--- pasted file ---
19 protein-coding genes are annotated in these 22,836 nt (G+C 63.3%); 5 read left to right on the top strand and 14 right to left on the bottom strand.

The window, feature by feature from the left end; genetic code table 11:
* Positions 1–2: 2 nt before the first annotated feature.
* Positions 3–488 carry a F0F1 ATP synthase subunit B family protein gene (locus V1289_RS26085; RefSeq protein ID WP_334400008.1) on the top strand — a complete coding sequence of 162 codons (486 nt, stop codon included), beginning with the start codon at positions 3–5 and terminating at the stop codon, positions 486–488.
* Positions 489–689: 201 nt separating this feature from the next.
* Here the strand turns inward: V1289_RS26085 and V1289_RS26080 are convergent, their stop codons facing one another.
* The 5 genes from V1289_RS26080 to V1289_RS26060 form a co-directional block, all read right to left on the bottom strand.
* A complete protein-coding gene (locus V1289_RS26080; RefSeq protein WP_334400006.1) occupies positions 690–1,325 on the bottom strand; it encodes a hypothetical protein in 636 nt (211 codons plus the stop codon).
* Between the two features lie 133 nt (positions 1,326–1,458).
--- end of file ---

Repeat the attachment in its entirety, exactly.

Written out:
19 protein-coding genes are annotated in these 22,836 nt (G+C 63.3%); 5 read left to right on the top strand and 14 right to left on the bottom strand.

The window, feature by feature from the left end; genetic code table 11:
* Positions 1–2: 2 nt before the first annotated feature.
* Positions 3–488 carry a F0F1 ATP synthase subunit B family protein gene (locus V1289_RS26085; RefSeq protein ID WP_334400008.1) on the top strand — a complete coding sequence of 162 codons (486 nt, stop codon included), beginning with the start codon at positions 3–5 and terminating at the stop codon, positions 486–488.
* Positions 489–689: 201 nt separating this feature from the next.
* Here the strand turns inward: V1289_RS26085 and V1289_RS26080 are convergent, their stop codons facing one another.
* The 5 genes from V1289_RS26080 to V1289_RS26060 form a co-directional block, all read right to left on the bottom strand.
* A complete protein-coding gene (locus V1289_RS26080; RefSeq protein WP_334400006.1) occupies positions 690–1,325 on the bottom strand; it encodes a hypothetical protein in 636 nt (211 codons plus the stop codon).
* Between the two features lie 133 nt (positions 1,326–1,458).